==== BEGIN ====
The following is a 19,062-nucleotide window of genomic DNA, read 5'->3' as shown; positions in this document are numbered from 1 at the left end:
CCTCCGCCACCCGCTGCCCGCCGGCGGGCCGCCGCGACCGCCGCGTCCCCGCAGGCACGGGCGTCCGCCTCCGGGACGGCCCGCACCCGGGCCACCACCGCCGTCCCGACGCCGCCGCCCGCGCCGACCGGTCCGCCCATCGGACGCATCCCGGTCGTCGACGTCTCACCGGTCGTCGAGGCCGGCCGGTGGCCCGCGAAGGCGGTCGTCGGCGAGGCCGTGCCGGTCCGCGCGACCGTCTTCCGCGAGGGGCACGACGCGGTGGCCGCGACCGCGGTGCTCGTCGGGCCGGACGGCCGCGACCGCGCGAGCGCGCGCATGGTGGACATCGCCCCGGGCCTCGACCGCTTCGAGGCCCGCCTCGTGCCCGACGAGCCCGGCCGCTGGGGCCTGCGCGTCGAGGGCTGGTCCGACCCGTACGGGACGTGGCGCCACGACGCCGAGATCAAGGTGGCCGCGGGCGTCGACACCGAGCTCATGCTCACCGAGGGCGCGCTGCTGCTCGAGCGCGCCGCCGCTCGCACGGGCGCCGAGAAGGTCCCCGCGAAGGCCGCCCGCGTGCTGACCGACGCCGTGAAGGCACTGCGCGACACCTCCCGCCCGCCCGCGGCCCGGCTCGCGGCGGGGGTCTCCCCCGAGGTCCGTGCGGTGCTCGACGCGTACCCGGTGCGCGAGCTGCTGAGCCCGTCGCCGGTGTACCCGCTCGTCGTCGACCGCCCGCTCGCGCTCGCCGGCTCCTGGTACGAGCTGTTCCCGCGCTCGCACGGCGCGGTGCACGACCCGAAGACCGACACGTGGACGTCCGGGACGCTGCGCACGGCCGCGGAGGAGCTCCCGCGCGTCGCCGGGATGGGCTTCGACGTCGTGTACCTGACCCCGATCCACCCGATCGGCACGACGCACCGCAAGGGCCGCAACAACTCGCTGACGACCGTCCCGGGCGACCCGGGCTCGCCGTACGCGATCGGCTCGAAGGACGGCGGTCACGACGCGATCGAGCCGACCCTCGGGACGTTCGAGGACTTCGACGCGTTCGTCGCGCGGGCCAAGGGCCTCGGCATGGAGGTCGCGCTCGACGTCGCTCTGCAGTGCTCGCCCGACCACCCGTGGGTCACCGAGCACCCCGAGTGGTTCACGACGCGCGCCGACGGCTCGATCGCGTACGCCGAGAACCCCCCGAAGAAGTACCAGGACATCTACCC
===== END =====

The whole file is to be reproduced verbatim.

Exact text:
The following is a 19,062-nucleotide window of genomic DNA, read 5'->3' as shown; positions in this document are numbered from 1 at the left end:
CCTCCGCCACCCGCTGCCCGCCGGCGGGCCGCCGCGACCGCCGCGTCCCCGCAGGCACGGGCGTCCGCCTCCGGGACGGCCCGCACCCGGGCCACCACCGCCGTCCCGACGCCGCCGCCCGCGCCGACCGGTCCGCCCATCGGACGCATCCCGGTCGTCGACGTCTCACCGGTCGTCGAGGCCGGCCGGTGGCCCGCGAAGGCGGTCGTCGGCGAGGCCGTGCCGGTCCGCGCGACCGTCTTCCGCGAGGGGCACGACGCGGTGGCCGCGACCGCGGTGCTCGTCGGGCCGGACGGCCGCGACCGCGCGAGCGCGCGCATGGTGGACATCGCCCCGGGCCTCGACCGCTTCGAGGCCCGCCTCGTGCCCGACGAGCCCGGCCGCTGGGGCCTGCGCGTCGAGGGCTGGTCCGACCCGTACGGGACGTGGCGCCACGACGCCGAGATCAAGGTGGCCGCGGGCGTCGACACCGAGCTCATGCTCACCGAGGGCGCGCTGCTGCTCGAGCGCGCCGCCGCTCGCACGGGCGCCGAGAAGGTCCCCGCGAAGGCCGCCCGCGTGCTGACCGACGCCGTGAAGGCACTGCGCGACACCTCCCGCCCGCCCGCGGCCCGGCTCGCGGCGGGGGTCTCCCCCGAGGTCCGTGCGGTGCTCGACGCGTACCCGGTGCGCGAGCTGCTGAGCCCGTCGCCGGTGTACCCGCTCGTCGTCGACCGCCCGCTCGCGCTCGCCGGCTCCTGGTACGAGCTGTTCCCGCGCTCGCACGGCGCGGTGCACGACCCGAAGACCGACACGTGGACGTCCGGGACGCTGCGCACGGCCGCGGAGGAGCTCCCGCGCGTCGCCGGGATGGGCTTCGACGTCGTGTACCTGACCCCGATCCACCCGATCGGCACGACGCACCGCAAGGGCCGCAACAACTCGCTGACGACCGTCCCGGGCGACCCGGGCTCGCCGTACGCGATCGGCTCGAAGGACGGCGGTCACGACGCGATCGAGCCGACCCTCGGGACGTTCGAGGACTTCGACGCGTTCGTCGCGCGGGCCAAGGGCCTCGGCATGGAGGTCGCGCTCGACGTCGCTCTGCAGTGCTCGCCCGACCACCCGTGGGTCACCGAGCACCCCGAGTGGTTCACGACGCGCGCCGACGGCTCGATCGCGTACGCCGAGAACCCCCCGAAGAAGTACCAGGACATCTACCC